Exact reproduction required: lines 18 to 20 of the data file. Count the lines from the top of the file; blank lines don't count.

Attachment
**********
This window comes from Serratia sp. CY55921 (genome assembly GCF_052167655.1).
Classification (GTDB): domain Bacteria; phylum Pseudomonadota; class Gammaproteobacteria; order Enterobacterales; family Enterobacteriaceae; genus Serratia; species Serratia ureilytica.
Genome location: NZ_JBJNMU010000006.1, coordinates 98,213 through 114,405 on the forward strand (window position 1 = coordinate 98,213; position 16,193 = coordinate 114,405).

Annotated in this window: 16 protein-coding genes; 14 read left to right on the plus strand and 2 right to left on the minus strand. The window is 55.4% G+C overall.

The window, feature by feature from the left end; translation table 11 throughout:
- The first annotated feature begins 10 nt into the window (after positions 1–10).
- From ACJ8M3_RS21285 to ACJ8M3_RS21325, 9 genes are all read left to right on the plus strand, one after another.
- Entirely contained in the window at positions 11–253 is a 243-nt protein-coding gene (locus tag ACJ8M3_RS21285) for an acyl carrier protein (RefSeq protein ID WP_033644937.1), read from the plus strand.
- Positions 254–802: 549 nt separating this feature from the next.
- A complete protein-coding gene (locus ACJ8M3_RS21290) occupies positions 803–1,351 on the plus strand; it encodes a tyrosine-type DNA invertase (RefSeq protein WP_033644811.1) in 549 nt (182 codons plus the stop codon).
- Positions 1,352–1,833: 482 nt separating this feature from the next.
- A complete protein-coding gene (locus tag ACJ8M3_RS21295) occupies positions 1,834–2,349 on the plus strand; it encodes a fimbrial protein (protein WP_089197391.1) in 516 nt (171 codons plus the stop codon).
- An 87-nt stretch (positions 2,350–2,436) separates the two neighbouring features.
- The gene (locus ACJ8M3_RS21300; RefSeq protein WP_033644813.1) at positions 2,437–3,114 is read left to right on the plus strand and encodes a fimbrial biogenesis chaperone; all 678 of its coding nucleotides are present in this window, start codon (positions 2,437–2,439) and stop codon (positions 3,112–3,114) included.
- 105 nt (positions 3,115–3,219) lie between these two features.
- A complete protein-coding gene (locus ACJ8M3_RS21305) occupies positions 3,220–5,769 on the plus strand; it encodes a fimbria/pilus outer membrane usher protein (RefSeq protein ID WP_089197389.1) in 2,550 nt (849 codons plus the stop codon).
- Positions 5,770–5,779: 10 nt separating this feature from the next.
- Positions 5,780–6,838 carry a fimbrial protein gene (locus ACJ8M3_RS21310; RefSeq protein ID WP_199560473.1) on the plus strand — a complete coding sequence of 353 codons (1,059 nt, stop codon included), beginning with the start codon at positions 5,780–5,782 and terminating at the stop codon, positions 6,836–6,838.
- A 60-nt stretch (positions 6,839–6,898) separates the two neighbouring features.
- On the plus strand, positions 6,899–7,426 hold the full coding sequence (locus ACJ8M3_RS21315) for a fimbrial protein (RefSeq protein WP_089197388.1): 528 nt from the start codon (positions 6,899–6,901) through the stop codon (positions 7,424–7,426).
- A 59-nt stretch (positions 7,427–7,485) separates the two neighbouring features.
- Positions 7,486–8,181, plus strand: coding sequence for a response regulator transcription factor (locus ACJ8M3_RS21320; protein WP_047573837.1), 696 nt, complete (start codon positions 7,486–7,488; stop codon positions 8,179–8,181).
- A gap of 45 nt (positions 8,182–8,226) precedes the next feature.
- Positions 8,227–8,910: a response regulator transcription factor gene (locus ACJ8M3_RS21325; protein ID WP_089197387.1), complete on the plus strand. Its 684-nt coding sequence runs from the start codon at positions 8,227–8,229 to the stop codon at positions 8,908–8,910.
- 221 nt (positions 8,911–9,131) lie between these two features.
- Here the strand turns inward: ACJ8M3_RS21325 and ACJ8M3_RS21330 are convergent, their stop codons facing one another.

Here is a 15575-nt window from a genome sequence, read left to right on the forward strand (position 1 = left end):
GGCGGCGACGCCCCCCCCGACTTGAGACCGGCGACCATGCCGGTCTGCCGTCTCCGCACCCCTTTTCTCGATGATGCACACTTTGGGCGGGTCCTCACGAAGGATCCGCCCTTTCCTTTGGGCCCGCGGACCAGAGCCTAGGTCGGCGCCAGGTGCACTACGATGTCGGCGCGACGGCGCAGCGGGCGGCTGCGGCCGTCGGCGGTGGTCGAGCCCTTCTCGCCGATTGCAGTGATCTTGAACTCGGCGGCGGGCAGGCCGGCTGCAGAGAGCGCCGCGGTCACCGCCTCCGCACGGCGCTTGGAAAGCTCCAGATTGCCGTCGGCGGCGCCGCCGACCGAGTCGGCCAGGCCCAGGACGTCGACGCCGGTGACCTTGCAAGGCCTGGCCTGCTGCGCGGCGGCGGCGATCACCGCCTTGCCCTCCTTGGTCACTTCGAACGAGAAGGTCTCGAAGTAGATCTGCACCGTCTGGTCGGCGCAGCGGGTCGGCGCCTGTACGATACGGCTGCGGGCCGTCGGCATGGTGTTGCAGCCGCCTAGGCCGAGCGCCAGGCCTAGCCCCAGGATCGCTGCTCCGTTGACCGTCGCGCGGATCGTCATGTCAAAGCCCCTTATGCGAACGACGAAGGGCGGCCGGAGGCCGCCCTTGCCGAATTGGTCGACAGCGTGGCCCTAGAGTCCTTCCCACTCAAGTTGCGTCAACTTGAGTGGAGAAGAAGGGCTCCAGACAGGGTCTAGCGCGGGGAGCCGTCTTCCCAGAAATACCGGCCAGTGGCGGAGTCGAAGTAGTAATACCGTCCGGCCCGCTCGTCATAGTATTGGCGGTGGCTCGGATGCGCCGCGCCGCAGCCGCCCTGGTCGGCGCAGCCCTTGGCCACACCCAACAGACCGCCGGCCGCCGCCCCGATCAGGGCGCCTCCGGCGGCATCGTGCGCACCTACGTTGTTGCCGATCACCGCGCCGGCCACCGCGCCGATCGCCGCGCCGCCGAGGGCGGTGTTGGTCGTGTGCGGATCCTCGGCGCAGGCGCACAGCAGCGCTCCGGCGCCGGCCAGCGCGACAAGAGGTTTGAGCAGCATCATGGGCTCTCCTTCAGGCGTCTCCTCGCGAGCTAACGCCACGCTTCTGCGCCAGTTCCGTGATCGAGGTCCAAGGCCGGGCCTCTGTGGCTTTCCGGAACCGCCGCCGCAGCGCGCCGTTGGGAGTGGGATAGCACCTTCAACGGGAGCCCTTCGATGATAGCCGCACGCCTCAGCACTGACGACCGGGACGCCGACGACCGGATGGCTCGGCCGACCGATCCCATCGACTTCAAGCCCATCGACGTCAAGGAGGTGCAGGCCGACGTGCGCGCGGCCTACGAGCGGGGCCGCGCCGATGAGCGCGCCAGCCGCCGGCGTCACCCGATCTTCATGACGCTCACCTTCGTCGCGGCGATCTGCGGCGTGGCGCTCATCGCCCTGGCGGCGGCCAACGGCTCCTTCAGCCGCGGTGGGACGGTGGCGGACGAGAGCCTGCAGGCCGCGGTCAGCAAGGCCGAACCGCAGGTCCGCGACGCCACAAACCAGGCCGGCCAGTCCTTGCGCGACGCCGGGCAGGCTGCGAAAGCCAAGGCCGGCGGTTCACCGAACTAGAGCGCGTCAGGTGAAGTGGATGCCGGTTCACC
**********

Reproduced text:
- Positions 5,780–6,838 carry a fimbrial protein gene (locus ACJ8M3_RS21310; RefSeq protein ID WP_199560473.1) on the plus strand — a complete coding sequence of 353 codons (1,059 nt, stop codon included), beginning with the start codon at positions 5,780–5,782 and terminating at the stop codon, positions 6,836–6,838.
- A 60-nt stretch (positions 6,839–6,898) separates the two neighbouring features.
- On the plus strand, positions 6,899–7,426 hold the full coding sequence (locus ACJ8M3_RS21315) for a fimbrial protein (RefSeq protein WP_089197388.1): 528 nt from the start codon (positions 6,899–6,901) through the stop codon (positions 7,424–7,426).